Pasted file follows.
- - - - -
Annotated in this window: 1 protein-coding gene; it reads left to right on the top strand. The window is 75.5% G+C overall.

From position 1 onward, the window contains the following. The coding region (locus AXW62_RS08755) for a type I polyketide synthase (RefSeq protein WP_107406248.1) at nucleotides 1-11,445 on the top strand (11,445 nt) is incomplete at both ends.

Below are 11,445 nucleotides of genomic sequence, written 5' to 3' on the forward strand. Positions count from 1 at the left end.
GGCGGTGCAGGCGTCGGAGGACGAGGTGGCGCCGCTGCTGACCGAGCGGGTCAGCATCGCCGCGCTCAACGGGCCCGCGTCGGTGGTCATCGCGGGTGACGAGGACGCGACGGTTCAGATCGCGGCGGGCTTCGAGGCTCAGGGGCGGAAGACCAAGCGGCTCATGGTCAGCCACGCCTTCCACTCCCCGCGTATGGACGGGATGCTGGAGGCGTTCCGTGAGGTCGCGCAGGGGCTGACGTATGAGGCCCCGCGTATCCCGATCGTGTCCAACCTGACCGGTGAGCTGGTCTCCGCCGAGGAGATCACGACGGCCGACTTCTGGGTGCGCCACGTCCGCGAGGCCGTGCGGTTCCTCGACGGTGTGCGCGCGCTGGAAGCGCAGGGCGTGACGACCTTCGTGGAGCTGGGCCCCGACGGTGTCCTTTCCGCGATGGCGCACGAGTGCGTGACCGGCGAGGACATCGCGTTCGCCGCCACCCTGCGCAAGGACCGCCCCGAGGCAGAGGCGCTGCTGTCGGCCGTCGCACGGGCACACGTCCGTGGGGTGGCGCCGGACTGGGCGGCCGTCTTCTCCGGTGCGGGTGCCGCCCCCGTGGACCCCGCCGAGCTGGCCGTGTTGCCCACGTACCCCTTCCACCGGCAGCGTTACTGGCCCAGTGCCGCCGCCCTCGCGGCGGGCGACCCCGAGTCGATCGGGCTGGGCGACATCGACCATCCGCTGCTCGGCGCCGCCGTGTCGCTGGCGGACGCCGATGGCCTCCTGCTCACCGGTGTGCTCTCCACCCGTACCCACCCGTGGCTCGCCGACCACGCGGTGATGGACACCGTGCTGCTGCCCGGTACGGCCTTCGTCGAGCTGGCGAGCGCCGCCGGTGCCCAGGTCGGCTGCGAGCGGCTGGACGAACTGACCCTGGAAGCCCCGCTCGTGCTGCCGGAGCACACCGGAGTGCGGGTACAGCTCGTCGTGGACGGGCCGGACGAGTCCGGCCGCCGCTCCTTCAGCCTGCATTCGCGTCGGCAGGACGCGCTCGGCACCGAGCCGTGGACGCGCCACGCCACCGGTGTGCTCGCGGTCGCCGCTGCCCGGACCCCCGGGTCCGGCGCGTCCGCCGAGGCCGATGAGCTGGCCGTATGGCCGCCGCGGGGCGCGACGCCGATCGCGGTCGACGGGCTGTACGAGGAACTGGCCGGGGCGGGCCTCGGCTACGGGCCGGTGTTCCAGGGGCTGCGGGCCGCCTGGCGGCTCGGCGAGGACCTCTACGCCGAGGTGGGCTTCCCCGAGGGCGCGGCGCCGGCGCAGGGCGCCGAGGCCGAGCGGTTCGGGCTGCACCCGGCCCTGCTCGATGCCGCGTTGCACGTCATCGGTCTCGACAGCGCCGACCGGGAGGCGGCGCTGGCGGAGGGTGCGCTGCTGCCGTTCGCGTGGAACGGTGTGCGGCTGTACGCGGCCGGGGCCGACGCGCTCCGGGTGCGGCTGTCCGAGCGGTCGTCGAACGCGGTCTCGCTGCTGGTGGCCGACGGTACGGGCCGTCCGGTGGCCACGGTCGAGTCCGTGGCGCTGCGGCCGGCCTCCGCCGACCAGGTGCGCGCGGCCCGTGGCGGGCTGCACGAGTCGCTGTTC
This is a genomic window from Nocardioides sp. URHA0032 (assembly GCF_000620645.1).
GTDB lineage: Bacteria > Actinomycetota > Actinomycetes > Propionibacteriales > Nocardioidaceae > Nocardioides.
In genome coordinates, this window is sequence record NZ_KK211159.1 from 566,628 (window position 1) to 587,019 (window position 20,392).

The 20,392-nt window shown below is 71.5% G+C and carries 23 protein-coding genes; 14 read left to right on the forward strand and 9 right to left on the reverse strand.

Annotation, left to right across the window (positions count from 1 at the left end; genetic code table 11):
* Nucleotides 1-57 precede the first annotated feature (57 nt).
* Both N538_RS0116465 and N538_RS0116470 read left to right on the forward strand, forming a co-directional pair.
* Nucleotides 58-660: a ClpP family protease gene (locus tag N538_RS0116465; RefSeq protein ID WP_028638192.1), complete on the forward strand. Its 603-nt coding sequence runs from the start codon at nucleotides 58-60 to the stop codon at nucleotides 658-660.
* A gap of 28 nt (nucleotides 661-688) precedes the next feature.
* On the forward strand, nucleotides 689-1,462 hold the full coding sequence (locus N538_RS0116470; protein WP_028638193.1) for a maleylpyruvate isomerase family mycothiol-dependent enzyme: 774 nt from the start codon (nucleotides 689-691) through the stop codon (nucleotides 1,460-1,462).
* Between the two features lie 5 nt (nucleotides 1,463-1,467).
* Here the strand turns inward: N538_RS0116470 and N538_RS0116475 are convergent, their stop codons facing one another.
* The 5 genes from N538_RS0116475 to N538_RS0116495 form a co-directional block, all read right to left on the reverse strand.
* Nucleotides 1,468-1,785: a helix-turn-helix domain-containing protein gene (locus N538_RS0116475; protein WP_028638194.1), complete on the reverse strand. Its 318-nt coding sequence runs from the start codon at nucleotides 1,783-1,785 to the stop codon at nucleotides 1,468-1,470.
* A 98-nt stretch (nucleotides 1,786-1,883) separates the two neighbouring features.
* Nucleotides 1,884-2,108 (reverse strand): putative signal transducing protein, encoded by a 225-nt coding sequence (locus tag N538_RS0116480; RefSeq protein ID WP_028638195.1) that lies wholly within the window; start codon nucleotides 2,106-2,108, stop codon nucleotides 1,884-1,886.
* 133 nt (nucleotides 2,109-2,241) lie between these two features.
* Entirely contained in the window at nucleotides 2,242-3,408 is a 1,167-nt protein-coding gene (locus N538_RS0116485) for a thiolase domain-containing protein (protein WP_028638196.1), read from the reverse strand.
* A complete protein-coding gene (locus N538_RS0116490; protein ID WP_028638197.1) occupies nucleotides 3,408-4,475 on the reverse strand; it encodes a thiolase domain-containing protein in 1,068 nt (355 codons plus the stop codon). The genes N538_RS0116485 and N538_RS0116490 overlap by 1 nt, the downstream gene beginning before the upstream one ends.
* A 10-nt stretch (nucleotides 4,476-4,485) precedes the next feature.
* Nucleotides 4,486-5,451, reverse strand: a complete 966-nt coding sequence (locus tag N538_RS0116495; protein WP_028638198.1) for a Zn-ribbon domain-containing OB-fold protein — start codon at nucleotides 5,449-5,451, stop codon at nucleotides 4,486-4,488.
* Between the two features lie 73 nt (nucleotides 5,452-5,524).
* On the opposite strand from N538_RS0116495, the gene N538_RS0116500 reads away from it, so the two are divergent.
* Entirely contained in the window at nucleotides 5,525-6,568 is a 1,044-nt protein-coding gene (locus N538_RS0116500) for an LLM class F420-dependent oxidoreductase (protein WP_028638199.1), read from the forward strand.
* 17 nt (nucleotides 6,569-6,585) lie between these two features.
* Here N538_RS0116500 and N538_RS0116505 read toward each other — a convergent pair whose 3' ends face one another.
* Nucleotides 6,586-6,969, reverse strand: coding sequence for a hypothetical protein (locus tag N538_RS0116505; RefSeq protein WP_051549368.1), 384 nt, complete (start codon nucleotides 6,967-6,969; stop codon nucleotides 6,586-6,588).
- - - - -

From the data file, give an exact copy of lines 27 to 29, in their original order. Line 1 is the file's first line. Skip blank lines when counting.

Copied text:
* On the opposite strand from N538_RS0116495, the gene N538_RS0116500 reads away from it, so the two are divergent.
* Entirely contained in the window at nucleotides 5,525-6,568 is a 1,044-nt protein-coding gene (locus N538_RS0116500) for an LLM class F420-dependent oxidoreductase (protein WP_028638199.1), read from the forward strand.
* 17 nt (nucleotides 6,569-6,585) lie between these two features.